The middle contact 66 can also be omitted if instead of the middle contact a field strength in the first region different from the field strength in the second region is set by having the conductivity of the poorly conductive coating in the first region differ from that in the second region. This can be attained, for example, by a different layer thickness in the two regions.

A further advantageous possibility is to permit the production of the secondary electron cascade on the inlet side to take place with a high ionization density, not within the cavity but before the cavity. This can be adjusted with the aid of a further electrode 73 on the end of the detector; the said electrode 73 can likewise be constituted as an electrically poorly conductive coating so that a gradient of the electrical field is set in the direction of the opening of the cavity.

The metallization of the outer surfaces of the light guides 80, 83 is not shown in FIG. 7. A transparent, conductive or poorly conductive coating is also advantageous on the end surface 73.

At this point, it should be mentioned that the cavity does not imperatively need to be circular cylindrical, but on the contrary, cylindrical cavities with plane or differently curved walls are conceivable. A gap can also be used instead of a cavity, with an effective height given by the greatest diameter of a circle that can be inscribed in the gap. However, the contact should then not take place over the whole gap width, but in particular that contact to which the highest potential is applied is to have a sufficient distance from the edges of the gap, so that no flash-over occur. When a gap or interspace is used instead of a cavity, the width of the gap or interspace is to be chosen more than three times as large as the effective height of the gap or interspace, so that such flashovers do not occur.

In a development of the invention, it is also possible to provide several cavities or interspaces with different distances of opposite wall surfaces in at least in one direction. A plan view of such a development is shown in FIG. 8. A preferred embodiment consists in that the cavity 71 with the walls situated at a smaller distance apart reaches closer to the sample than the cavity with the walls situated at a greater distance apart. By means of the different dimensions of the cavities 70, 71 in a light guide 72 perpendicular at least in one direction to the longitudinal axis of the cavity, respectively one of the cavities (70, 71) at the same applied potential is predetermined for a nearly optimum secondary electron cascade at different pressures. According to the respective chamber pressure, one of the cavities can then be chosen as the secondary electron detector, in that the electrode or electrodes in one of the two cavities has the potential applied that forms the secondary electron cascade.

For the cavity with the opposite wall surfaces at the smaller distance, the distance of the contacts can also be chosen smaller than for the cavity with the opposite wall surfaces at a greater distance. In this embodiment, the lower, widely drawn cavity in particular represents a mixed form, in which the increase of the volume with the high ionization density takes place both in and also perpendicularly of the direction of propagation of the secondary electron cascade, since the secondary electron cascade can be propagated over the whole width of the cavity 71.

A further preferred embodiment of the invention consists of using a cavity or interspace whose wall surfaces have a variable spacing, so that the distance between the wall surfaces can be set to the optimum value for the secondary electron cascade at the respective chamber pressure. A sectional diagram of such an embodiment is shown in FIG. 9. A further advantage of this embodiment consists in that the end face of the light guide 83 is provided with a scintillator 87 to which a vaporized layer 88 is applied as a thin contact, which is at 10 kV, for example. Furthermore, a grid 89 is provided in front of this contact in order to attenuate the strong electric field with respect to the sample chamber. This detector can also be used with operation of the scanning electron microscope with high vacuum in the chamber as an Everhardt-Thornley detector. The advantage is particularly that the same light guide 83 with its vacuum connection (not shown in FIG. 9) and the same photodetector 82 can be used both in operation with vacuum in the sample chamber and also in operation with gas in the sample chamber. The same embodiment that is shown in FIG. 9 in a section along the axis of the light guide, is shown in FIG. 10 in a section transverse to the axis of the light guide. It consists of a light guide 83 that is connected to the light guide 80, which borders on the cavity 81 which represents the region, delimited with respect to the sample chamber, in which the increased volume is produced with high ionization density. In contrast to the preceding embodiment, the cavity 81 is opened on both sides. This admittedly requires a greater length than a cavity opened to only one side, but it has the advantage that the mechanical adjustability of the distance of opposite walls of the cavity is facilitated. The adjustability for this is symbolized by two arrows F. The force acts above on the light guide 83 or below on the reinforcement 91.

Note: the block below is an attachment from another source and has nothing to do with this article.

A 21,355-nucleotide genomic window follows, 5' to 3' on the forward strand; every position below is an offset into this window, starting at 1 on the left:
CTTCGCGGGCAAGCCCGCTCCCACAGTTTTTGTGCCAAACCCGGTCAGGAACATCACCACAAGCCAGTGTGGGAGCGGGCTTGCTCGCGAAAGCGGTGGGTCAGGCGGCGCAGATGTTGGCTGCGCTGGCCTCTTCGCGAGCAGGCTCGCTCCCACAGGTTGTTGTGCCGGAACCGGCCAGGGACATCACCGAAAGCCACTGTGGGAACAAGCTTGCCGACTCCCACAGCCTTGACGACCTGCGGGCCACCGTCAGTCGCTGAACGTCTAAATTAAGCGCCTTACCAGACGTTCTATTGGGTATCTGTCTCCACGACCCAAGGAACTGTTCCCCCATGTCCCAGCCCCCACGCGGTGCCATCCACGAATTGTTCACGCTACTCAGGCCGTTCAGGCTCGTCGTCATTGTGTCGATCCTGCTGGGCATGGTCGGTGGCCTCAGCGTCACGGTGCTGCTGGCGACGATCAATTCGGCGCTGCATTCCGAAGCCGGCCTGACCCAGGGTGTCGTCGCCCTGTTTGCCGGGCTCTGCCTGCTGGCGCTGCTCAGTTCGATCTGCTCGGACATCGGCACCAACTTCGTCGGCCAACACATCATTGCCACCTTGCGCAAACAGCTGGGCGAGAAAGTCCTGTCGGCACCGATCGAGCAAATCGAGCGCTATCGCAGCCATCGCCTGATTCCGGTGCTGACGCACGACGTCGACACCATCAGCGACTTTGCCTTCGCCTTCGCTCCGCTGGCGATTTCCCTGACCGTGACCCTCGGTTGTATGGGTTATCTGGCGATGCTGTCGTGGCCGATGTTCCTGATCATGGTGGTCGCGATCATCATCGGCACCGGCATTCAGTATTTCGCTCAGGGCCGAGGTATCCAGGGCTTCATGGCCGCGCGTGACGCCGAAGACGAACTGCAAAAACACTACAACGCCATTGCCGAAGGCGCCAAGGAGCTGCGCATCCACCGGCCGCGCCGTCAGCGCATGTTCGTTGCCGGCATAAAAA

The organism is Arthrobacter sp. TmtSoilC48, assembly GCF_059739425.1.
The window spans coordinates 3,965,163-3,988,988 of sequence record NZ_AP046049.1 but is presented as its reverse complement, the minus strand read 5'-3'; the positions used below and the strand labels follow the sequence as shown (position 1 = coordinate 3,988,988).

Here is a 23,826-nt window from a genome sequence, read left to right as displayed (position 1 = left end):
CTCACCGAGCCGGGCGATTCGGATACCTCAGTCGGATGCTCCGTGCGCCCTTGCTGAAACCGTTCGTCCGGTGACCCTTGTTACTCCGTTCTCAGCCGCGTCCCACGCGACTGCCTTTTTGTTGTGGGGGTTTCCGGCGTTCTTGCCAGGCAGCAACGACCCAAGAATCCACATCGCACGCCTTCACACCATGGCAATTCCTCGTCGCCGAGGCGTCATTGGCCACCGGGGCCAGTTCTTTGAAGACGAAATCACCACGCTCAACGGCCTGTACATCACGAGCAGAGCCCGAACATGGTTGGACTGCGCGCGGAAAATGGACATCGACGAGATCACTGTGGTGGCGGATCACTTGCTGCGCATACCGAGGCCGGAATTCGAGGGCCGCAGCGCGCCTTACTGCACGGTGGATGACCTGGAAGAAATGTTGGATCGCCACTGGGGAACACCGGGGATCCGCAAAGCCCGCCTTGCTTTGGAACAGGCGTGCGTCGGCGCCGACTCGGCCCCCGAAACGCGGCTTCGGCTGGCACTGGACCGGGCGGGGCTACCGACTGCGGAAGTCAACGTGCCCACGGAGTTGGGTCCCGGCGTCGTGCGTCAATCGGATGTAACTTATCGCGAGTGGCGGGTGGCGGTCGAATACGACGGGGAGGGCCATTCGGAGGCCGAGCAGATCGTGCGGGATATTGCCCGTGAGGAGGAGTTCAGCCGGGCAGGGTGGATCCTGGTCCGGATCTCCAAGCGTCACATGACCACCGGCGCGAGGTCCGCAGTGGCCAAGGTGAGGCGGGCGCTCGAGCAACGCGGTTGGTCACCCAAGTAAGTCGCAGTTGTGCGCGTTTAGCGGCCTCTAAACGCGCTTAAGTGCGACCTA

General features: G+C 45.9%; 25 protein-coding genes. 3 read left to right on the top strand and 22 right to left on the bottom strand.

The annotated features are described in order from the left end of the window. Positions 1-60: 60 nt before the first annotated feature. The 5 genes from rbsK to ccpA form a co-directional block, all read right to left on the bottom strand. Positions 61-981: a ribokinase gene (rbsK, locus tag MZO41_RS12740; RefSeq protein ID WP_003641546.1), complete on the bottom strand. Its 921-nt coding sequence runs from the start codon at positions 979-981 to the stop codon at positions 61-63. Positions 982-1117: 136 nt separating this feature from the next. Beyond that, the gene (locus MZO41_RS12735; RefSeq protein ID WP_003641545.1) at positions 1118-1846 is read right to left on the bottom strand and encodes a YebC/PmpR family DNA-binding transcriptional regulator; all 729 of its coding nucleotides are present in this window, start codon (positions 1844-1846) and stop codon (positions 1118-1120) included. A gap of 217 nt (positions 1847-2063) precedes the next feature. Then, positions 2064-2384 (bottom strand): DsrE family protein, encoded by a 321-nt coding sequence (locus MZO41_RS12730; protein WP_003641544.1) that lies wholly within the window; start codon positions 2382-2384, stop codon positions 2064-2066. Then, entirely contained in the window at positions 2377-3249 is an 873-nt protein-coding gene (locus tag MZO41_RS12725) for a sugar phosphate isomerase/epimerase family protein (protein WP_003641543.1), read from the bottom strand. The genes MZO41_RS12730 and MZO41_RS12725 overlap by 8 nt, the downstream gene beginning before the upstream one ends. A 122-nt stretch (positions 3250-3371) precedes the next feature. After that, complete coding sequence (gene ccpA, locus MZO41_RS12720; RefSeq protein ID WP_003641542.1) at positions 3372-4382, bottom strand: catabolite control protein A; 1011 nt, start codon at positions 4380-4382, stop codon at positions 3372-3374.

According to the distance between the opposite walls of the cavity, there is a suitable application of potential to the electrodes 65, 66, 67 corresponding to the embodiment in FIG. 7, in order to produce a strong secondary electron cascade between the electrodes 65, 66 in the first region of the cavity, and to obtain a high ionization density maintained between the electrodes 66 and 67 in the second region of the cavity. The contact 85 is preferably at the potential of the contact 65 or at the potential of the metallization 86. In the region between the contacts 67, 85, a further contribution to the photosignal is also supplied by the fading secondary electron cascade, but is of course markedly smaller than the photosignal produced between the contacts 66 and 67. In this embodiment, it is provided that the cavity is also bounded on the lower side by the light guide 90 metallized from outside, on which a poorly conductive layer 84 is applied just as on the upper light guide 80. Instead of this, it would also be possible to produce the lower boundary 90 of the cavity from an electrically non-conductive reflecting material and to apply the poorly conductive coating 84 directly onto this.

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Classifications
U.S. Classification850/9, 250/397, 850/18, 250/306, 850/14
International ClassificationH01J37/244, H01J37/28, G01Q30/20, G01Q30/12, G01Q30/02
Cooperative ClassificationH01J37/244, H01J2237/2608, H01J37/28
European ClassificationH01J37/28, H01J37/244